Frequently Asked Questions
Where will the Mission Peak Village be located?
Irvington District of Fremont, California
40871 High Street
How big will Mission Peak Village be?
We are building 32 units, which experienced cohousing communities widely regard to be the most efficient number of people— and enough to keep costs reasonable.
Is this considered affordable housing?
This is market-rate housing. However, the extensive shared amenities often result in savings for residents in ongoing cost of living.
Will future residents make an investment before the neighborhood is actually built?
Yes. Investment is a requirement of membership. There will be incremental payments for design, engineering, project management, administration, legal expenses, etc. These investments will be applied to each household’s eventual purchase of its residence.
Will I have to come up with money for construction before I sell my current home?
Once planning approvals are in place, we will secure a construction loan. After construction, when each household actually purchases its own residence, the proceeds will be used to pay off the construction loan.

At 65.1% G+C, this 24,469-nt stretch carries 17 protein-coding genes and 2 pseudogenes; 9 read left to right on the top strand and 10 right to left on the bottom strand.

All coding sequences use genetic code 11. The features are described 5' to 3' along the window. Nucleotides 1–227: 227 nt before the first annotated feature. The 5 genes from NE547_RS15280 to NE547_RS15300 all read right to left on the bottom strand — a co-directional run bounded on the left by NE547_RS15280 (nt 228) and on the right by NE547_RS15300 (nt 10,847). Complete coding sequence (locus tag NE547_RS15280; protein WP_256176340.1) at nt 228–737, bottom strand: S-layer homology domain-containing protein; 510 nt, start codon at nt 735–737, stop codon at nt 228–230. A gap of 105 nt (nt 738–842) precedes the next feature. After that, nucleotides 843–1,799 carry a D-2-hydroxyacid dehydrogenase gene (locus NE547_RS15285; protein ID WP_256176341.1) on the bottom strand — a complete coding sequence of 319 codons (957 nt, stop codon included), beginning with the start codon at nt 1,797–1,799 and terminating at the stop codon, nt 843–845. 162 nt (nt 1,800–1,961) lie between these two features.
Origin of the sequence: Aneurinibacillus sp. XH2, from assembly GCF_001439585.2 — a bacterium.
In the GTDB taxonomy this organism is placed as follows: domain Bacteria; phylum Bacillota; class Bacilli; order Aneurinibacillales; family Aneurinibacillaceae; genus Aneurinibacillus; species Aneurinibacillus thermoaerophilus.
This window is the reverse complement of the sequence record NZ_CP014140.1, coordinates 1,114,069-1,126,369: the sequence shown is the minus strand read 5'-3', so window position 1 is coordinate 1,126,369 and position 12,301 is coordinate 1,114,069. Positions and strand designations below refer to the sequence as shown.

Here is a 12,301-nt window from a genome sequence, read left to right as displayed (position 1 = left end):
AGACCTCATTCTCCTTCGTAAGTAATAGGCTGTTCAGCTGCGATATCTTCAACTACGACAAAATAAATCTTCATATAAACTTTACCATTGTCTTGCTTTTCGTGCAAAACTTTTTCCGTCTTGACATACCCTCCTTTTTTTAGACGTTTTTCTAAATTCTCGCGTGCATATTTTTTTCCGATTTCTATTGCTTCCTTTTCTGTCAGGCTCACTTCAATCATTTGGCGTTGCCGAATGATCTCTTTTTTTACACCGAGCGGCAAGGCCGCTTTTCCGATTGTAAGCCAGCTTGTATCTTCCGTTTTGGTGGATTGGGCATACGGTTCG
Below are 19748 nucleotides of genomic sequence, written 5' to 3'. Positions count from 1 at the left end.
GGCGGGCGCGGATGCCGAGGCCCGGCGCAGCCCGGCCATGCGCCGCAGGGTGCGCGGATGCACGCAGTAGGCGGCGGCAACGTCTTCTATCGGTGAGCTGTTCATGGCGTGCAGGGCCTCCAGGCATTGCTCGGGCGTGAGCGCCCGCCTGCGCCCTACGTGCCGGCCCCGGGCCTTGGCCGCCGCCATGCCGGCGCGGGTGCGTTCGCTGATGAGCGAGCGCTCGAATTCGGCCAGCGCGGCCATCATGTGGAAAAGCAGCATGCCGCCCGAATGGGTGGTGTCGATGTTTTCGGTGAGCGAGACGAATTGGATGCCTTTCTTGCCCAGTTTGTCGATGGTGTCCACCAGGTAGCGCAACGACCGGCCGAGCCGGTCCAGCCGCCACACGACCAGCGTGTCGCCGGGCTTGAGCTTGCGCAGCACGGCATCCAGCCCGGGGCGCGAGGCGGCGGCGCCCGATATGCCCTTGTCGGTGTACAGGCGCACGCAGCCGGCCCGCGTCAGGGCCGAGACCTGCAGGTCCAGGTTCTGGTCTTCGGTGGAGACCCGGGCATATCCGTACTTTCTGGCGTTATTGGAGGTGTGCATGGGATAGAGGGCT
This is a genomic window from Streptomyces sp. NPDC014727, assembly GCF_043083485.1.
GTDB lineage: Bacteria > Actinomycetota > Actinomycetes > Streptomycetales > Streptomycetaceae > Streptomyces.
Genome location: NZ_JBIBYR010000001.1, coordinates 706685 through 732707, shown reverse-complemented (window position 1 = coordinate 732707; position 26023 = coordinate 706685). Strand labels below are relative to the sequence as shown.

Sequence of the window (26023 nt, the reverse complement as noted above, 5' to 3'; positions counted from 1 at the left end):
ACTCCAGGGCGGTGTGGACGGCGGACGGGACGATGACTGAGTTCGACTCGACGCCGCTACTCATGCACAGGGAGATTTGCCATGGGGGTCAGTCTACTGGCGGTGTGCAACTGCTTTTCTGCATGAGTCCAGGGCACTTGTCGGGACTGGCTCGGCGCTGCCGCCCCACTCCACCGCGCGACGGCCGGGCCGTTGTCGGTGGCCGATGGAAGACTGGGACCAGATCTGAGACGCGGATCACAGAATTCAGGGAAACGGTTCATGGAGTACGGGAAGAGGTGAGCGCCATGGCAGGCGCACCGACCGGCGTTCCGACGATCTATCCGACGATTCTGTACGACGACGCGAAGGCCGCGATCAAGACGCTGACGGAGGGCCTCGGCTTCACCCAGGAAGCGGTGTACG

What will homes cost?
Cost depends on our site and the decisions we make during the design process. What do we want to include in our common house? Guest rooms? A laundry room? A workshop? A playroom? A media room? And what variety of dwelling sizes do we want? Very, very preliminarily — based on assumptions about a lot of things we don’t know yet — we are targeting a range from $800,000 to $1,000,000. This price includes ownership of (A) an individual living unit and (B) a share in the common house, gardens and other community spaces. We predict that the extent of shared amenities will mean most people will choose to maintain less square footage in their own homes. The earlier you get involved, the greater input you can have on these decisions.
Will there be monthly fees?
Yes. This will be structured as a self-managed condo association, and we will want to set a homeowners fee to support and maintain all our shared amenities.
What about resale?
As with any privately owned home, owners identify buyers for their units. Many cohousing communities have waiting lists of people seeking to purchase a unit, and sellers can start with people on the list if they wish. Other members may refer friends as potential buyers, and the national Cohousing Association offers a place to list units for sale on its website. Experience in other communities has proven cohousing homes hold their value or appreciate faster than the market as a whole.
Is this like a hippie commune?
No way. The community is neither a shared economy nor a source of income for its members.
What should I do to get involved?
Where can I learn more?